Saturday, Barronís bear-in-residence Alan Abelson saw fit to compare the U.S. economic situation to Japanís, in that housing and consumer spending in that unhappy nation outlasted its stock marketís early-nineties fadeout by a few years just like itís now doing in the U.S. Then it all went south.
Sunday the politicians stormed the airwaves and started talking about what the New York Timesí news reporters are calling the economyís "recessionary tone" and what they were going to do about the economy in time for the 2002 midterms. Republicans, feeling the need to be solvers, got the White House to "leave the door open" to a capital-gains or payroll tax cut. Democrats, seeing an opportunity to be complainers, are merely trying to orchestrate Bushís big fall if the economy goes down with him, well, it's not their fault.
And Monday, seemingly every stock in every time zone outside of Wall Street was down, from three-year lows in Germany to two-decade lows in Japan, although its effect on the domestic front is yet unsure. And the National Association for Business Economics said its panel of economists cut their 2001 GDP growth guess to 1.6 percent from 2.0 percent and their 2002 number to 2.7 percent from 3.1 percent. But two-thirds of the 31 economists still expect the economy to recover by the end of the year.
Monday morning the Dow was down 60 points before the opening bellís echoes had left the building, but things had reversed themselves by noon despite the exceedingly dour worldwide news. Which raised the possibility that the big selling is over.
For the day.
Economically, itís another crescendo week. Tuesday is empty. Wednesday brings a new accounting of the always-whopping current accounts deficit. Thursday weíre back to unemployment with the weekly initial-claims number, a still-plateauing figure which will probably scare everybody slightly more after last weekís un-scary number left investors so ill-prepared for Fridayís shocker.
So set your selloff sights on Friday, folks, because itís a triple dip of potentially market-shaking reports. Lightest-regarded will be the PPI number, charting inflation at the wholesale level, and potentially thatís a big deal except that itís going to be comfortably low and inflation looks to be the least of our problems for a long, long time.
Then thereís retail sales for August. Is the consumer still spending or rather, was he still spending in August? Nobodyís expecting much of a pop, but the flat number that most folks are figuring on could add a notch or two to the general depression level.
And following hard on those consumer-centric heels will be the bi-weekly Michigan consumer sentiment report this one the preliminary figures for the first half of September which gets leaked to the press by around 10:15 a.m. Nobodyís expecting a big move either way, but anything of a downward bent is going to result in a lot more chewed-off fingernails hitting the floor and stock prices with them.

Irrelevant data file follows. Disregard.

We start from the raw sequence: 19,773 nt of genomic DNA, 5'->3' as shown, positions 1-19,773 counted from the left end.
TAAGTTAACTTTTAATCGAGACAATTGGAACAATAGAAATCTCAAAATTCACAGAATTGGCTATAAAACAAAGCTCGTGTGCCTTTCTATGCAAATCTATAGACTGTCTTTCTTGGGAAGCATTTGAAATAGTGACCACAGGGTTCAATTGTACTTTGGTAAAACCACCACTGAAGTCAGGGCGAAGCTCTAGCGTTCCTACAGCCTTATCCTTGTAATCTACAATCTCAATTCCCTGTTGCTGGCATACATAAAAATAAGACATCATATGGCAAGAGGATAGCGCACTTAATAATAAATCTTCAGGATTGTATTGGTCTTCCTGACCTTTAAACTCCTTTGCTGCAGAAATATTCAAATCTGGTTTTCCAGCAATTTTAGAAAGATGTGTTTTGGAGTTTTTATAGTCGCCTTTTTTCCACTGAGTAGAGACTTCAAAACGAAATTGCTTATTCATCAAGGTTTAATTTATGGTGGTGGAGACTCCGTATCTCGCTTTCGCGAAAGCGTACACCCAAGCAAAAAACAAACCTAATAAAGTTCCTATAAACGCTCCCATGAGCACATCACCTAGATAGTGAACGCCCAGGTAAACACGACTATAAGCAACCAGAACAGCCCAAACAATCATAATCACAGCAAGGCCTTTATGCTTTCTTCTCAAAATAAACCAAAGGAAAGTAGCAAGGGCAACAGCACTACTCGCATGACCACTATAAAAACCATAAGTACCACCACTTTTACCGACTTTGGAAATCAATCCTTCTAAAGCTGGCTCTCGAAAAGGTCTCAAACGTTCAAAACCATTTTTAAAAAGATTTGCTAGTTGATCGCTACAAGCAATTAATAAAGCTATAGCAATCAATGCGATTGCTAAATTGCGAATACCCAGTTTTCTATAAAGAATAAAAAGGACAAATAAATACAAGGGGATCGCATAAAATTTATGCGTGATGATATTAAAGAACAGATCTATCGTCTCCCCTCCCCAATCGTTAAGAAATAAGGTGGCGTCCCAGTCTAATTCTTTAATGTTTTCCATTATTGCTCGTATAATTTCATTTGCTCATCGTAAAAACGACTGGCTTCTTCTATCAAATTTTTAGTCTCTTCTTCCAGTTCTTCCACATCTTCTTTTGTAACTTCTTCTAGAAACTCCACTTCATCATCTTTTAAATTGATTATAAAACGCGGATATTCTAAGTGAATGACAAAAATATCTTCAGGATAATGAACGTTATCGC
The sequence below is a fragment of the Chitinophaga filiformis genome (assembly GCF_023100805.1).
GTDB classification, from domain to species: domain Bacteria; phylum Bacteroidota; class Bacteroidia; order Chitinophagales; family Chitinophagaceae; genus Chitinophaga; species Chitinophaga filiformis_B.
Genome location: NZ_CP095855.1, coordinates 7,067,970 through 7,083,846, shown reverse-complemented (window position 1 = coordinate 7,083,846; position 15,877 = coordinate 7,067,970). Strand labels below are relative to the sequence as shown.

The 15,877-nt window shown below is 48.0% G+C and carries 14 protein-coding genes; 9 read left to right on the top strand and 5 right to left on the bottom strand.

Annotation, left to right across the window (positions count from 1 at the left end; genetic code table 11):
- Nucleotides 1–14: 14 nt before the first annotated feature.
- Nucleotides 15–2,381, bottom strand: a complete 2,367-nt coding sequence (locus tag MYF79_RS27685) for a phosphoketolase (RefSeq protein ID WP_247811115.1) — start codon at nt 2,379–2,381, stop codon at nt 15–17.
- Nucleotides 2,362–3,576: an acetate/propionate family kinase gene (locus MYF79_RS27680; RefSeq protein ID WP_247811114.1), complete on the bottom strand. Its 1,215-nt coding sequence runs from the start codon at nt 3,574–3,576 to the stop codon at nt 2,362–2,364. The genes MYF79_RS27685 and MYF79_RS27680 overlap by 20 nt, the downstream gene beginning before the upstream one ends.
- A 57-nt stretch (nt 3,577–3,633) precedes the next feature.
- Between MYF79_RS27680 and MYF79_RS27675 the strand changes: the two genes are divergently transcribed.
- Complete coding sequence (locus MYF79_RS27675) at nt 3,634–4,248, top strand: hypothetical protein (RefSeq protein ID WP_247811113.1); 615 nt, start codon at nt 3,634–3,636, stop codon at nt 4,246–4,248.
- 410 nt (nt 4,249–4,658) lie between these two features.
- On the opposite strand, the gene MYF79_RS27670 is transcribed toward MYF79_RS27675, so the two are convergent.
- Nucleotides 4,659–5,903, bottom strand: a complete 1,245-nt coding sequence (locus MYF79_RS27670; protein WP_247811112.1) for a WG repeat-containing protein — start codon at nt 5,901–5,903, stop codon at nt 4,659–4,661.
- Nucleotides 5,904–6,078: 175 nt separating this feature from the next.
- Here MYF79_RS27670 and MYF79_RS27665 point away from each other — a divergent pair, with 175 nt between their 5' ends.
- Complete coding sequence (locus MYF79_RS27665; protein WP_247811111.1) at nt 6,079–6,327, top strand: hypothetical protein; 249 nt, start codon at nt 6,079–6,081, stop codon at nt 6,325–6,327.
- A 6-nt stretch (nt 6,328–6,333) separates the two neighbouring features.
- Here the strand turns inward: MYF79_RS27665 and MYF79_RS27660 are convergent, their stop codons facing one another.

But considering where all that unemployment came from last Friday manufacturing, which now employs as many workers as it did in 1965 this Fridayís big report is the sectorís other shoe: industrial production and capacity utilization.
Back to that silver lining. Manufacturing was shedding workers like cat hair in August for a reason theyíre not producing anything that anybody wants to buy, and slashing payrolls is the only way businesses know right now to tidy up their balance sheets. The other way the way weíve all been waiting for is of course to make stuff that people want to buy. That comeback will happen gradually, and unemployment lagging as it does the actual announcement of layoffs will continue to rise while it does. But thatís the way this recovery is going to get under way.
It seems an eternity ago now, but just two weeks ago Wall Street was celebrating over a report on manufacturing from the National Association of Purchasing Managers that indicated that new orders were indeed picking up slightly and that the worst might indeed be over. Well, Fridayís report is our first opportunity to have that long-forgotten rally confirmed or disconfirmed.
Simply put, industrial production is how much manufacturers are manufacturing; capacity utilization is how much theyíre manufacturing relative to how much they could manufacture if the buyers were beating down their door. (Itís a fair measure of the times that the number is around 76 percent right now.)
An uptick in either could inspire some longer-view thinking that we sure didnít see on Wall Street during that unemployment selloff if manufacturing is really on a comeback, then we may infer that some kind of recovery, however it may amble, is on its way. A downtick could make the bears look as smart as they have all summer (and thatís saying a lot): the NAPM report will disappear even further into the mists of out current "recessionary tone" of mind, and any last hopes associated with it will go along for the ride.
Folks, the unemployment report wasnít any reason to panic, and neither will anything hitting the Street this week. The economy will come around eventually even recessions rarely last more than two years, which is giving George W. Bush, at least, the ability to get to sleep at night without curling up into a ball and sucking his thumb. We are merely paying the price for our irrational boom of a few years back, and this dreary, hopeless feeling the perfect opposite of the giddy, bulletproof feeling we had while the NASDAQ was printing money canít last forever.